You must have heard about the highs and lows of many entrepreneurs before they finally made their claim to success, but the story of Parth Bhatt is singularly out of the ordinary. Bhatt, who did his MBA from England and worked in the country for about two years while pursuing his studies, had no idea that once in his hometown, life will have different challenges ready for him. The very first that came his way was setting up of an eco-friendly business and the next was to make it profitable. Sunrays, a company that manufactures eco-friendly handmade papers, paper bags and corporate gifts made of paper, did not come to Bhatt as a legacy.
The company, established in 2006, was an outcome of the laborious hours he spent in the scorching heat, running from door to door to get his consignments ready.
“My dad always wanted me to come back to India and do something productive here. Well, job was an option, but when I compared it with the fee I had to pay for my MBA, I realised that it will take me more than five years to break even. Business was the only alternative I could think of that could help me settle down in a couple of years,” said Bhatt.
He was 24 when he decided to become an entrepreneur. With only Rs10,000 in his hands for investment, he set out to make it big as a businessman. “I’ve been to many countries and learnt about the growing demand for Indian goods worldwide and about export as a prospective business. It was then that I resolved to start my business using the eco-friendly concept,” explained Bhatt.
The initial years after setting up the business were very discouraging, but Bhatt did not give up. With no experience in the field and no clients, he literally started from scratch. Besides, since it wasn’t his family business, Bhatt only met with disappointment when he looked for support from the market. However, the biggest challenge was of arranging for the capital investments and marketing. “I come from a middle class family and did not have the funds to advertise my business well in the newspaper or through hoardings. In fact, since I did not have my own production house, I travelled all day long on my bike to meet different workers for getting my consignments ready on time. From jewellery shops to shopping centres, I went from one place to another to ensure that the work was done,” recalled Bhatt.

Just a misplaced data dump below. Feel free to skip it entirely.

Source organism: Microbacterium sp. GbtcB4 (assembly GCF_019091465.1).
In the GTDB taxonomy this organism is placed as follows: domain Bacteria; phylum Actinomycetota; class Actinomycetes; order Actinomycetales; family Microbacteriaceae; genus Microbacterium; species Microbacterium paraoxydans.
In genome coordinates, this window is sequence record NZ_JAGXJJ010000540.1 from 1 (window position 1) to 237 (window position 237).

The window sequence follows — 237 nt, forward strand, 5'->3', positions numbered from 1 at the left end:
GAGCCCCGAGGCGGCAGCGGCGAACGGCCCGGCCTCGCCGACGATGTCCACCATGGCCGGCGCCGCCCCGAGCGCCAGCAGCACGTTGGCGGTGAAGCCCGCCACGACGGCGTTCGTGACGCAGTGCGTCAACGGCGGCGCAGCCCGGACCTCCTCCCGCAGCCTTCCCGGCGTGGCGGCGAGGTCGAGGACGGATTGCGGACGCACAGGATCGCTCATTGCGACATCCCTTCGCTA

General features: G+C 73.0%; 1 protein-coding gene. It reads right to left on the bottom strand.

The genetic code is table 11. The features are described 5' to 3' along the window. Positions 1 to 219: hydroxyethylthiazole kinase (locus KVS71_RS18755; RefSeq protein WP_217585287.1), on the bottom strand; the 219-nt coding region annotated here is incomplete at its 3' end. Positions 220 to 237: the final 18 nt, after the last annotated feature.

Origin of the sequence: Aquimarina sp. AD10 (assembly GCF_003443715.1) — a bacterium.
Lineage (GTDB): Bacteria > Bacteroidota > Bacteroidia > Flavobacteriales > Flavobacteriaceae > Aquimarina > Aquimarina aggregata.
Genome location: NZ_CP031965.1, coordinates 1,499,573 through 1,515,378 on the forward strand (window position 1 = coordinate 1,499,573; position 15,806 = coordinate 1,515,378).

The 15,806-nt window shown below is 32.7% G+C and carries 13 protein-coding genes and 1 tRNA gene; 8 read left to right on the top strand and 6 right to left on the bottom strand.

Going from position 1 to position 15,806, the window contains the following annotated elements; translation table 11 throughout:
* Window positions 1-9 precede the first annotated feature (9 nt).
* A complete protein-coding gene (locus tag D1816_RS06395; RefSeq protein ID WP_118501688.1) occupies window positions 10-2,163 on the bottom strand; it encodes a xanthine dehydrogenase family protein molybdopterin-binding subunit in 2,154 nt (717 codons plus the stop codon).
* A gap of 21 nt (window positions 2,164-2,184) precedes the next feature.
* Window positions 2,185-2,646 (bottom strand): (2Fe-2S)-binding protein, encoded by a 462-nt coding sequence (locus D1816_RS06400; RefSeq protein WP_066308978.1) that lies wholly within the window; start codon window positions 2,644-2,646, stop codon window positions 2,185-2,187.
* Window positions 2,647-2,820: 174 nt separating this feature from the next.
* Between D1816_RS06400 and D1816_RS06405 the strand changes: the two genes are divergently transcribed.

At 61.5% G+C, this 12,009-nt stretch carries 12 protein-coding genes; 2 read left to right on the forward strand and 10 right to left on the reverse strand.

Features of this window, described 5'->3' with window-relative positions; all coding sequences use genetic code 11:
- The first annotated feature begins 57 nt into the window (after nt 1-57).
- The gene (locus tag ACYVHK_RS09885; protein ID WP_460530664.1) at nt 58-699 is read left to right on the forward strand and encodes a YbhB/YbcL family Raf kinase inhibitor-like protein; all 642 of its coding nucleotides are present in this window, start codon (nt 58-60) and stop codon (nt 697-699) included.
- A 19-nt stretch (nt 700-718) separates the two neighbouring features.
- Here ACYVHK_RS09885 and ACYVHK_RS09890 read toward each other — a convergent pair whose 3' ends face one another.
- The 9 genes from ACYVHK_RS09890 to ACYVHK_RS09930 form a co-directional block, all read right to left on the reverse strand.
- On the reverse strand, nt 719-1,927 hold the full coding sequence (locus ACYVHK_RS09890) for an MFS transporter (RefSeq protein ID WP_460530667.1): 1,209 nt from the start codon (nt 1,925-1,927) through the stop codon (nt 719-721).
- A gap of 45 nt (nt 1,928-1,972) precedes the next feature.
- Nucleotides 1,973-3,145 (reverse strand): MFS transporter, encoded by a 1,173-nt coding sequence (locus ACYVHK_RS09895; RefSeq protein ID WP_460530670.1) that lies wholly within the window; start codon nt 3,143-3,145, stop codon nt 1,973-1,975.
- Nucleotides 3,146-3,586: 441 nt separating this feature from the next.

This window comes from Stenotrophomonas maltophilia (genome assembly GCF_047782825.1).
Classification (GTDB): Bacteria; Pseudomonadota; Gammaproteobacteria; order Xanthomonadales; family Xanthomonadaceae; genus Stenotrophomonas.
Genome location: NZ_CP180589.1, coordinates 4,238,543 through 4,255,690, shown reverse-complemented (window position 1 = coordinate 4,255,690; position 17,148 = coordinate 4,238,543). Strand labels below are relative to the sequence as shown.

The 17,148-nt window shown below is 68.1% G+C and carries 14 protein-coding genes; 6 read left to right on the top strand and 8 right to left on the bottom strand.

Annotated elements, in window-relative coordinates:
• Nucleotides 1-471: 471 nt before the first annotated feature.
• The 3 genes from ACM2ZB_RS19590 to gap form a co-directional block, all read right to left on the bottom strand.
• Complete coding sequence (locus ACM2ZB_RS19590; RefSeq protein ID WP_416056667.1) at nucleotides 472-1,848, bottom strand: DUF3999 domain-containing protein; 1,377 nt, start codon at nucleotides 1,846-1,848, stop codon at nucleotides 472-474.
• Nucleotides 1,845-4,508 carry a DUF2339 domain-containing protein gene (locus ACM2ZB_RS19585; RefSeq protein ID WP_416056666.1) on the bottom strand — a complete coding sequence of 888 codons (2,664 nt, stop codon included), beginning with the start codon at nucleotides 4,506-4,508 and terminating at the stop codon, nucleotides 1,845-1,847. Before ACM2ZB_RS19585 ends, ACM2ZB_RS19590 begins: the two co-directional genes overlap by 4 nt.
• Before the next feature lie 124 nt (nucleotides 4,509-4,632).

“When I got to know the market well, I came across a person who had an extraordinary talent of making bags. I appointed him for my business, and today, he is in charge of the entire production front. I believe having met him was the turning point in my business career,” he informed.
Ask him if he ever felt like giving up his venture for a job or for something more unique, and he says, “I never worked very hard when I was studying, but I realised that it wasn’t easy to earn money, especially in India. I have learnt my lesson the hard way and now, I don’t want to switch back to a job.”
New orders, money, new designs, new contacts, big business and big queries drive Bhatt to stay buckled with his business. While Bhatt plans to have Sunrays gets its ‘Private Limited’ tag by 2010, he will also foray into the export business soon. This apart, Bhatt has also expressed the desire to spread awareness about natural, eco-friendly products. He said, “The support of my family, the challenges posed by competitors and the appreciation I receive for my work have been some of the major growth drivers, and I’m sure the business will witness massive expansion in the years to come.”
Tips for budding entrepreneurs — Always believe in yourself. Be positive in your approach and struggle hard because every effort put in will bear fruitful results. Promise only that which you can deliver and success will be yours.